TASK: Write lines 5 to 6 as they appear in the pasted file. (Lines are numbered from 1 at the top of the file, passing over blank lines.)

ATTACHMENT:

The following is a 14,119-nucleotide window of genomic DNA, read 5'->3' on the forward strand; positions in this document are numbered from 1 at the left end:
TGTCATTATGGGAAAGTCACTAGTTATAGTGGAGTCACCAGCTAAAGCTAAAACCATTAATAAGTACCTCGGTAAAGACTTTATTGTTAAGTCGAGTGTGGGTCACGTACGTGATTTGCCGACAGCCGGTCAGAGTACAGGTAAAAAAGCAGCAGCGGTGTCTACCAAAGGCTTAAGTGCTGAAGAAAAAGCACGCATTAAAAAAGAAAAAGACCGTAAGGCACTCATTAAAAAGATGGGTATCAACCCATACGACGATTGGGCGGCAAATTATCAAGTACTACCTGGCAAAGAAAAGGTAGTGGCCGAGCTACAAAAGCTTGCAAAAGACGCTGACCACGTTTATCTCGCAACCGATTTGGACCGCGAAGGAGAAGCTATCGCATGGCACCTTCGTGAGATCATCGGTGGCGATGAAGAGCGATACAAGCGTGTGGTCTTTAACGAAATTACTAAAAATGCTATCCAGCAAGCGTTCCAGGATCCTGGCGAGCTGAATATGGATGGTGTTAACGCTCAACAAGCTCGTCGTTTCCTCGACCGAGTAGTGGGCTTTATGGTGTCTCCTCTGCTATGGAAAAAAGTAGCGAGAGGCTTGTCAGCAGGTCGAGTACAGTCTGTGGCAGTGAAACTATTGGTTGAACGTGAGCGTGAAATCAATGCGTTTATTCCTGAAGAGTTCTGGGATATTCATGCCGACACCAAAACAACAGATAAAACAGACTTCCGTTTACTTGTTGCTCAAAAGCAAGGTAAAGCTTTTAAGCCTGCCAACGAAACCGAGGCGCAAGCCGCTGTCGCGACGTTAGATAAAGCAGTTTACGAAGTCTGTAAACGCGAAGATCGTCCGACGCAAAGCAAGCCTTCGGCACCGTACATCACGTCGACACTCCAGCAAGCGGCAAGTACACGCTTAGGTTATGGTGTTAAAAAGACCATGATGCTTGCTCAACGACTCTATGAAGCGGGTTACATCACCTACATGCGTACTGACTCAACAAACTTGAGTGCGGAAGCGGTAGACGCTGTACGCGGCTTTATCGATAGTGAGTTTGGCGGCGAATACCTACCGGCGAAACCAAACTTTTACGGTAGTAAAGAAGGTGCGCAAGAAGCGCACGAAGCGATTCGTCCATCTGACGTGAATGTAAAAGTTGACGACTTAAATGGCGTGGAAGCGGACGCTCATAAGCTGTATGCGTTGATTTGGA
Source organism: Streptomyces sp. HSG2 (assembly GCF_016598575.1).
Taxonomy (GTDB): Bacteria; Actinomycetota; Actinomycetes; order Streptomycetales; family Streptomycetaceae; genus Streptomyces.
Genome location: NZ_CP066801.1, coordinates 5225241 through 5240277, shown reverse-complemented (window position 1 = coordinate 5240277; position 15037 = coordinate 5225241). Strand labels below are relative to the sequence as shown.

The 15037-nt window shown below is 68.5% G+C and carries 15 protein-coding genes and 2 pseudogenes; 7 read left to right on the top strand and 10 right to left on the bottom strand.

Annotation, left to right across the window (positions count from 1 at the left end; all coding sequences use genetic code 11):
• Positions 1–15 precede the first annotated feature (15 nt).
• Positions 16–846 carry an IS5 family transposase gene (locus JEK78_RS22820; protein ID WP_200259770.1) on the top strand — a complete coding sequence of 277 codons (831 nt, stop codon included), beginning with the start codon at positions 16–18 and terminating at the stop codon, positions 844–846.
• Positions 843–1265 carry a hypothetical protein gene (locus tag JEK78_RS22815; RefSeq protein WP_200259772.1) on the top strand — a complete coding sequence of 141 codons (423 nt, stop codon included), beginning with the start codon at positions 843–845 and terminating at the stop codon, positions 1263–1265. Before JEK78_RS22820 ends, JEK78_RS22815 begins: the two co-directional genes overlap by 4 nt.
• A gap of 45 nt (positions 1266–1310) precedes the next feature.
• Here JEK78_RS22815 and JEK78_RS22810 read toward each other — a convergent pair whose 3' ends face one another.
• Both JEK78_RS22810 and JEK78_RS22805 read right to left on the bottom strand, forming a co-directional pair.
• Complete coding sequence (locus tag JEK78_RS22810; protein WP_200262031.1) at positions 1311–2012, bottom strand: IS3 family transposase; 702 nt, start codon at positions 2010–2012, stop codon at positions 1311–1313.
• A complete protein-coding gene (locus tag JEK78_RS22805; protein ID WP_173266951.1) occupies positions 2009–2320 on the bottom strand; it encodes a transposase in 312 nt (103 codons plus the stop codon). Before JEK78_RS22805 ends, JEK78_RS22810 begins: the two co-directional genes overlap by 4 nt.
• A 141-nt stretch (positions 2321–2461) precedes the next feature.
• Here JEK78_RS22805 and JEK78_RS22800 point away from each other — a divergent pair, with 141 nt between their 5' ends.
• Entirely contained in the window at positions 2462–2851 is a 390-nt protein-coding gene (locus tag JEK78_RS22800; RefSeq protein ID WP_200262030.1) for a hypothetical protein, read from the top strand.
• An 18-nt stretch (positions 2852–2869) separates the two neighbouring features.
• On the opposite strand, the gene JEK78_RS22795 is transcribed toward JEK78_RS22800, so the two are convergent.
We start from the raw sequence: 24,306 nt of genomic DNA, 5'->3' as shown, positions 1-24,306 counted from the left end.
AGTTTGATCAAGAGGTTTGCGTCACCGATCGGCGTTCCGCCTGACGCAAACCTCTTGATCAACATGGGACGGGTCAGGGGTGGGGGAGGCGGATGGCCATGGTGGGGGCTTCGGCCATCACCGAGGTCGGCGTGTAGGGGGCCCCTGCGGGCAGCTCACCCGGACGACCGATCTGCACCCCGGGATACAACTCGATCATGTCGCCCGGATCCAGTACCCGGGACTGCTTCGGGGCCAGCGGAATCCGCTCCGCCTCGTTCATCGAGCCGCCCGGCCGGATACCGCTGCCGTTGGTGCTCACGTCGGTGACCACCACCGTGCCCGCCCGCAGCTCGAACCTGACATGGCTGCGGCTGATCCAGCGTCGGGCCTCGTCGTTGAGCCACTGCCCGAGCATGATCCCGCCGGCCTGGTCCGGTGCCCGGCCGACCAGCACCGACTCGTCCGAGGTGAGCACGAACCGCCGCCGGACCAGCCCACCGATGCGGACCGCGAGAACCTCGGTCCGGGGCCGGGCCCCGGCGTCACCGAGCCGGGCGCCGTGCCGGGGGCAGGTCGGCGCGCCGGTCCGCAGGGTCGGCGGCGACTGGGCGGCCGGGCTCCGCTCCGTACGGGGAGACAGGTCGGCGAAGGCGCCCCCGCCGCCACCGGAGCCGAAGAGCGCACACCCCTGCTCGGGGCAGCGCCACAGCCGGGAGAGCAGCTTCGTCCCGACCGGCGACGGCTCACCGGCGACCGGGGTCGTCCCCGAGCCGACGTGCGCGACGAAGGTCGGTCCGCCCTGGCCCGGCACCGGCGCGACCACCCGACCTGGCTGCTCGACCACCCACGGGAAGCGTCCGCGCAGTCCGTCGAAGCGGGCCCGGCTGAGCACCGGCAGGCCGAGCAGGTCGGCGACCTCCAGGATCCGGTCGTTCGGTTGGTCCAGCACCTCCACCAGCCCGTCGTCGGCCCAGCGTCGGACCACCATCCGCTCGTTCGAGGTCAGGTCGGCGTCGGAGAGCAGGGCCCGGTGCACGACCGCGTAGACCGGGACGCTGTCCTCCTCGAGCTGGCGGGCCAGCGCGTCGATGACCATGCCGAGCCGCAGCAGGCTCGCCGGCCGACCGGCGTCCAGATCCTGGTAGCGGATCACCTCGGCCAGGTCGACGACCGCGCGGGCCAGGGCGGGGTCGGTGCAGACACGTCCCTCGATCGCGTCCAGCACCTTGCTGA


Genome location: NZ_CP066801.1, coordinates 5225241 through 5240277, shown reverse-complemented (window position 1 = coordinate 5240277; position 15037 = coordinate 5225241). Strand labels below are relative to the sequence as shown.

The 15037-nt window shown below is 68.5% G+C and carries 15 protein-coding genes and 2 pseudogenes; 7 read left to right on the top strand and 10 right to left on the bottom strand.